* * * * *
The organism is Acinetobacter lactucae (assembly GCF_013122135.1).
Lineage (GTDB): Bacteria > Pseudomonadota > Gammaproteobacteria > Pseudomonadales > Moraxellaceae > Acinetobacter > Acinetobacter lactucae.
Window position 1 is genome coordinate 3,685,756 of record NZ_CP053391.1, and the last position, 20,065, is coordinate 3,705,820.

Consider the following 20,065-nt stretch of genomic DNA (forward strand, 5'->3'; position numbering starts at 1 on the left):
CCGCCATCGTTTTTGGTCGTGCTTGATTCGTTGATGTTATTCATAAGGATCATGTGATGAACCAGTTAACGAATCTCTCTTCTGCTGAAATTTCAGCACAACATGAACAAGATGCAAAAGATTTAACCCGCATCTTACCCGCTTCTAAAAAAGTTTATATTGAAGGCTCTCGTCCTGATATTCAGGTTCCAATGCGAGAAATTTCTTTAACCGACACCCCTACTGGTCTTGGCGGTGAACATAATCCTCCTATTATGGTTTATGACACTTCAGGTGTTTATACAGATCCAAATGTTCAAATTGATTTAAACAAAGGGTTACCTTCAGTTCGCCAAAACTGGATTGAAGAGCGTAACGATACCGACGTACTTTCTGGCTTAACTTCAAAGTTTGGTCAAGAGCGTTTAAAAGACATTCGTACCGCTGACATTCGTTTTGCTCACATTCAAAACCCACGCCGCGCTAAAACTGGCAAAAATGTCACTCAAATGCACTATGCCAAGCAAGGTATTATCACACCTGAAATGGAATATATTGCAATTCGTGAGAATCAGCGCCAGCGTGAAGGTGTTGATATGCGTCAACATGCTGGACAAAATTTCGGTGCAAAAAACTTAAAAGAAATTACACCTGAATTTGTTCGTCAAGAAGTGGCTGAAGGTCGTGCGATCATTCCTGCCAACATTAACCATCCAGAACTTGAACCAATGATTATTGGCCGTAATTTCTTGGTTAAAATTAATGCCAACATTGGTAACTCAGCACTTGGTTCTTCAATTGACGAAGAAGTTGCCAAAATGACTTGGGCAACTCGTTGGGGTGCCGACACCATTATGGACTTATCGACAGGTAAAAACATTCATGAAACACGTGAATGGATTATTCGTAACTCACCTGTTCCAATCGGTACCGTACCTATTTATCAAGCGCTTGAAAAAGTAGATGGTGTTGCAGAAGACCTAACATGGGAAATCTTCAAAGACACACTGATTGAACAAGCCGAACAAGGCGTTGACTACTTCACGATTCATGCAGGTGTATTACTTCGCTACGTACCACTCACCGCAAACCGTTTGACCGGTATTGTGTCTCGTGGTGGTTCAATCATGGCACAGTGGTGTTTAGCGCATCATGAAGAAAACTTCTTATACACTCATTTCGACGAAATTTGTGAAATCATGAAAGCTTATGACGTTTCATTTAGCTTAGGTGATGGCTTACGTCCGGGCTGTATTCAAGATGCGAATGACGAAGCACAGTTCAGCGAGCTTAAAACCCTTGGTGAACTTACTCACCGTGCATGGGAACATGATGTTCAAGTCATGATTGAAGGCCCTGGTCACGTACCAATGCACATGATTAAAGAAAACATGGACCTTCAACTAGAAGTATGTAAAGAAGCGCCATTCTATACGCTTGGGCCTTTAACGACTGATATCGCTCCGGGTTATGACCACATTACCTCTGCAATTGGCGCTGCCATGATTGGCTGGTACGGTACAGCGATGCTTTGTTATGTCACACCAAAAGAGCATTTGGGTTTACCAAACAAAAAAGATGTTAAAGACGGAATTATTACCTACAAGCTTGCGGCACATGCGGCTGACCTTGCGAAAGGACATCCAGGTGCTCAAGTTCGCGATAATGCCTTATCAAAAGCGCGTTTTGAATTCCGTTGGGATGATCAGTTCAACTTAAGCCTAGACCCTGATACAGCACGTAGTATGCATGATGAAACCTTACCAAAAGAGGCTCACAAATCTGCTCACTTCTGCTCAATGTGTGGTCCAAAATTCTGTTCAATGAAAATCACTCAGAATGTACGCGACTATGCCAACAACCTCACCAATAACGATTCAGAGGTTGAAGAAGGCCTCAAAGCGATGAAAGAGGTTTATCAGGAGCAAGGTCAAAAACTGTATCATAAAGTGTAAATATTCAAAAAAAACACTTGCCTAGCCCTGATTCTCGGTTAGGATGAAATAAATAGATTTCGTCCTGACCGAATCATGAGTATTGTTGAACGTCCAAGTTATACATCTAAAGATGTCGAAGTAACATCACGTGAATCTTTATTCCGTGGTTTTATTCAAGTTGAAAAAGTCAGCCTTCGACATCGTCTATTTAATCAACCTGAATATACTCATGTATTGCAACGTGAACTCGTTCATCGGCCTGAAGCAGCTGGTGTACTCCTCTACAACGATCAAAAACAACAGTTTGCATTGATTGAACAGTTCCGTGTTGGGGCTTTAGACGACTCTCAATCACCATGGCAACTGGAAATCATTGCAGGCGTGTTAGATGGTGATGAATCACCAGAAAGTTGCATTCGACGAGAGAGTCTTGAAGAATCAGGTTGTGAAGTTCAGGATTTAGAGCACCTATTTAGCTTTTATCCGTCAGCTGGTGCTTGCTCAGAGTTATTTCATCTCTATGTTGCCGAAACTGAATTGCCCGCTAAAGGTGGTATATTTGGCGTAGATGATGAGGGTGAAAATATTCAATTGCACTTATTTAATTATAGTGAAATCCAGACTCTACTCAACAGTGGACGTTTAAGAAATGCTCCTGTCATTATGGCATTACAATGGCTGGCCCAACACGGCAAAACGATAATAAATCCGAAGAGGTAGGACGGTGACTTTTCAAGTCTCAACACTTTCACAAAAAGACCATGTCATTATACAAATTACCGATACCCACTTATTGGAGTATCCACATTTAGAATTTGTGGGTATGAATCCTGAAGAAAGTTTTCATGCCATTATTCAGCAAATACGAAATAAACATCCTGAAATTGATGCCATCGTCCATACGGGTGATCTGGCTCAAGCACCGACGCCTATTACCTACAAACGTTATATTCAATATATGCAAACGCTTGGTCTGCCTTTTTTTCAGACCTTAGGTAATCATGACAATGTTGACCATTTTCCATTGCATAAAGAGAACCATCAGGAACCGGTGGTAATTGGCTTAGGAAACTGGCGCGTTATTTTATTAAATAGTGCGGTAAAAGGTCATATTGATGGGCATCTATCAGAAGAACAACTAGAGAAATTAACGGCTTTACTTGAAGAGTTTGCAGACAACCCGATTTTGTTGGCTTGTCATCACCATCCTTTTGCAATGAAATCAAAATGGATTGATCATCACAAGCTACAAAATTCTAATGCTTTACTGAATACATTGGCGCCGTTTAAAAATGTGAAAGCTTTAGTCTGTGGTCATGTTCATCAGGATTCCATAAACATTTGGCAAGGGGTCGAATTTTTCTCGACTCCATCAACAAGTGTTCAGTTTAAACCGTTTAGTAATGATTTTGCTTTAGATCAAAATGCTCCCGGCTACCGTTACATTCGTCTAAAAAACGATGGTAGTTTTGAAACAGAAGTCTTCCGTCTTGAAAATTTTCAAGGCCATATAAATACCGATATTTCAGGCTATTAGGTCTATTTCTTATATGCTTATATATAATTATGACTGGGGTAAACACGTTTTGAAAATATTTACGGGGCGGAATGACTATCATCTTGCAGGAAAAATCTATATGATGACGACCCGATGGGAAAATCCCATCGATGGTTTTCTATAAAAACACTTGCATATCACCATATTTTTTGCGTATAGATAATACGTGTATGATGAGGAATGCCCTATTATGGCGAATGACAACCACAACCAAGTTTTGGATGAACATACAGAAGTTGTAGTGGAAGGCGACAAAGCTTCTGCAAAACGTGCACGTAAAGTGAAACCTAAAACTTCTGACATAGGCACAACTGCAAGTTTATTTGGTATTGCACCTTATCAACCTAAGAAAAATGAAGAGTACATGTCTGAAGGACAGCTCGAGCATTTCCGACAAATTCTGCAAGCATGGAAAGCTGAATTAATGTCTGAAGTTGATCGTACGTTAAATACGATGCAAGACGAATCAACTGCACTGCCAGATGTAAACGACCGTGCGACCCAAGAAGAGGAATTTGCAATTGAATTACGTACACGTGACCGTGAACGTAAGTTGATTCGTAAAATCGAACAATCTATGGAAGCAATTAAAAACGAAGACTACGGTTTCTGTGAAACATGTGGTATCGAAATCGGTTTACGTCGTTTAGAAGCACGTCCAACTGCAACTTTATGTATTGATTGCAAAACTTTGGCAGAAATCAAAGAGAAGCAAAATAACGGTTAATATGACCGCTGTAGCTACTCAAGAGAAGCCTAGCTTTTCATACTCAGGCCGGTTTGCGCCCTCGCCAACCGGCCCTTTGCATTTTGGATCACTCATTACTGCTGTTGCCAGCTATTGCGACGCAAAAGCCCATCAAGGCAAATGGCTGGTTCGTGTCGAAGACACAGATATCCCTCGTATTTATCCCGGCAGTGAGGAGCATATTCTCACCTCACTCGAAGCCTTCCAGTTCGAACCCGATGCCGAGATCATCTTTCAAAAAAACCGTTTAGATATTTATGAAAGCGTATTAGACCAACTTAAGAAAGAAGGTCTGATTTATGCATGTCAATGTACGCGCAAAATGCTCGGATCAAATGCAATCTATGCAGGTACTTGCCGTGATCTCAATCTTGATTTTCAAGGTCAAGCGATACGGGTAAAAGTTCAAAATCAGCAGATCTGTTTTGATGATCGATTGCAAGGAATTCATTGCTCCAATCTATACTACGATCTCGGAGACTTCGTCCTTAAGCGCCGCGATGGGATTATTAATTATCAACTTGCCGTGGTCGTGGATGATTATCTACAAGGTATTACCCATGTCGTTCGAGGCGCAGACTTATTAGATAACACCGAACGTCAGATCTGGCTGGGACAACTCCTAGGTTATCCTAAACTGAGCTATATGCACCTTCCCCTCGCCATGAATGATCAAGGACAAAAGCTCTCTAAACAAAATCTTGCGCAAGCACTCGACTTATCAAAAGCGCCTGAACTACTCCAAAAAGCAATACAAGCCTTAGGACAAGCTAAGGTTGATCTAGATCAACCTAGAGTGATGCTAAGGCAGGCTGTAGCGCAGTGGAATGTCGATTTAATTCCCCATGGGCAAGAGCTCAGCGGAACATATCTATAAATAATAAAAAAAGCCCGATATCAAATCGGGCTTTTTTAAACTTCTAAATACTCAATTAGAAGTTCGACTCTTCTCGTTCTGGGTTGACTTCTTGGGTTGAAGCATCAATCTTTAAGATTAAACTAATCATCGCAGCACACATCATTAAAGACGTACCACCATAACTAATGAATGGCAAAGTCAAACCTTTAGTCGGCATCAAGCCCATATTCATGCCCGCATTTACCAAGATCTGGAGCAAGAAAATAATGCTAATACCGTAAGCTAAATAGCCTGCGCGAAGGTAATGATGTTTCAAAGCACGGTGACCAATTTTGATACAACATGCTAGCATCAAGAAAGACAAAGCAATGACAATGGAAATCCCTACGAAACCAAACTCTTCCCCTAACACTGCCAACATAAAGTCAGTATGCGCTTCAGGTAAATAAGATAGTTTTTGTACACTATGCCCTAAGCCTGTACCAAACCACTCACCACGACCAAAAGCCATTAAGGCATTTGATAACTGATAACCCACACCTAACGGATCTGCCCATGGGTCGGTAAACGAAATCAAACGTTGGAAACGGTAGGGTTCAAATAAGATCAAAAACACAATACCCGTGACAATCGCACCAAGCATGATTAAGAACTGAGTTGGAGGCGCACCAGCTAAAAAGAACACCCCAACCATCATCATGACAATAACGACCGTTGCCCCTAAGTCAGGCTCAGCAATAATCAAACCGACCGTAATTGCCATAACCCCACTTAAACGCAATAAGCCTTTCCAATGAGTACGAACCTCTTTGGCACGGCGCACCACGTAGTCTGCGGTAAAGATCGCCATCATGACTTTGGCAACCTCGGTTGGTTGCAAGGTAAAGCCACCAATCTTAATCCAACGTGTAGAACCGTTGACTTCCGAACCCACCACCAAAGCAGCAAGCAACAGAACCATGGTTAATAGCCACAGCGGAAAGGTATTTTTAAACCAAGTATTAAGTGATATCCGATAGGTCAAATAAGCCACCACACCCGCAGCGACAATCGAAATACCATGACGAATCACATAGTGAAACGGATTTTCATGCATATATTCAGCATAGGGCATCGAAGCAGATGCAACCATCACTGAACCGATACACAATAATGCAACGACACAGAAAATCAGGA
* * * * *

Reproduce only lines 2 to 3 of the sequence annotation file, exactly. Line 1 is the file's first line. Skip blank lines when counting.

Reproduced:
Lineage (GTDB): Bacteria > Pseudomonadota > Gammaproteobacteria > Pseudomonadales > Moraxellaceae > Acinetobacter > Acinetobacter lactucae.
Window position 1 is genome coordinate 3,685,756 of record NZ_CP053391.1, and the last position, 20,065, is coordinate 3,705,820.